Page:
As a huge fan of both the book and original movie, it was with great anticipation that I entered the theater. I was a little bit disappointed, but to be honest this re-make does have some merits. The acting is great, as expected from Depp, and I thought the children were well chosen for their roles. The Oompa Loompa dances were amazing, much better than the pathetic attempts at cartwheels in the previous adaption. Another nice asset was the character of Violet Beaugrand. In the book her only vice was chewing too much gum, not really a significant enough fault to merit turning into a some sort of purple balloon. Here, she is also a type A perfectionist, always trying to win, an annoying and increasing trait in modern day children.
Now the bad news. Depp's Micheal Jackson approach to the character of Willy Wonka is interesting, but seemed a little out of place. The boat ride was a huge disappointment. In the original movie, it's one of the scariest scenes ever filmed, with rapid images of worms crawling over corpses and chickens being decapitated. I have even seen it on a list of the top 100 screen scares. This time around, however, it's really tame. The ending also bothered me, when we're introduced to Wonka's father. It destroys the mystery created in the book, where the lack of background information about Wonka made him more ominous, more exciting.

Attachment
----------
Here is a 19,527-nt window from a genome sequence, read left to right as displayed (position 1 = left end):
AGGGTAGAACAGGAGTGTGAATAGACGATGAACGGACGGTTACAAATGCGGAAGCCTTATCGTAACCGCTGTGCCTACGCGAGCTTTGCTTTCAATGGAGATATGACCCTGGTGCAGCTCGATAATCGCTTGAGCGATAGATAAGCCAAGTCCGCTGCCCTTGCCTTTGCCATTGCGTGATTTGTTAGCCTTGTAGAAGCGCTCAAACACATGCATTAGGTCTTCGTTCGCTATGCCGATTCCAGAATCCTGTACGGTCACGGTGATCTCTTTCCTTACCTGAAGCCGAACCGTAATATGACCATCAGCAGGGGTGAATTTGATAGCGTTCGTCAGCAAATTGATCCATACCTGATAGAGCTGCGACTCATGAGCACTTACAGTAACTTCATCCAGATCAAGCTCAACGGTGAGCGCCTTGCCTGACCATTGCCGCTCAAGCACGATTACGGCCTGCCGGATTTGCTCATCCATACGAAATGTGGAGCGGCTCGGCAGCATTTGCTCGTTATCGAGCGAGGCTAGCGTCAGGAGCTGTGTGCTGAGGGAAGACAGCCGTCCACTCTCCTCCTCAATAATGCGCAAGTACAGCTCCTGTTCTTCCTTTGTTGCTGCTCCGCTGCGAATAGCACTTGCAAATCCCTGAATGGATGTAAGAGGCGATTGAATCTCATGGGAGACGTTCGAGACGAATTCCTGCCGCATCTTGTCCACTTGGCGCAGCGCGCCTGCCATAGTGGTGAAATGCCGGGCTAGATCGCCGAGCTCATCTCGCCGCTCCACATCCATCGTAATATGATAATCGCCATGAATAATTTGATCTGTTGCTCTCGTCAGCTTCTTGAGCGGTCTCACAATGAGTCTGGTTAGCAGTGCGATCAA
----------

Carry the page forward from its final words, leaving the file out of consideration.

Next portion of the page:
That said, I'd still recommend this movie for the great story and special effects, and fans of the original should also enjoy comparing the two very different versions of the classic novel.
Return to Oz (1985)
Quite a change from the first Oz movie
This enchanting sequel, which came out 46 years after the original, was a big surprise for me. Watching it, I kept thinking two things. The first was how full it was of an almost child-like innocence. This is traditional storytelling in the best sense, an escapist fantasy that is simply told but packed with exciting thrills. The second was how SCARY some parts were. I know this is a kids movie, and it's told from a child's perspective, but some scenes were frightening enough to be part of a horror film. There is a scene in a sanitarium where Dorothy is tied to her bed, and you can here someone groaning in the background, possibly from electric shock treatments. Another part involving heads displayed on a wall screaming Dorothy's name also gave me the chills. Nonetheless, the story unfolds like a fairy tale, and I'd still recommend it to children. They might be surprised how a scary a "family fairy tale" can be.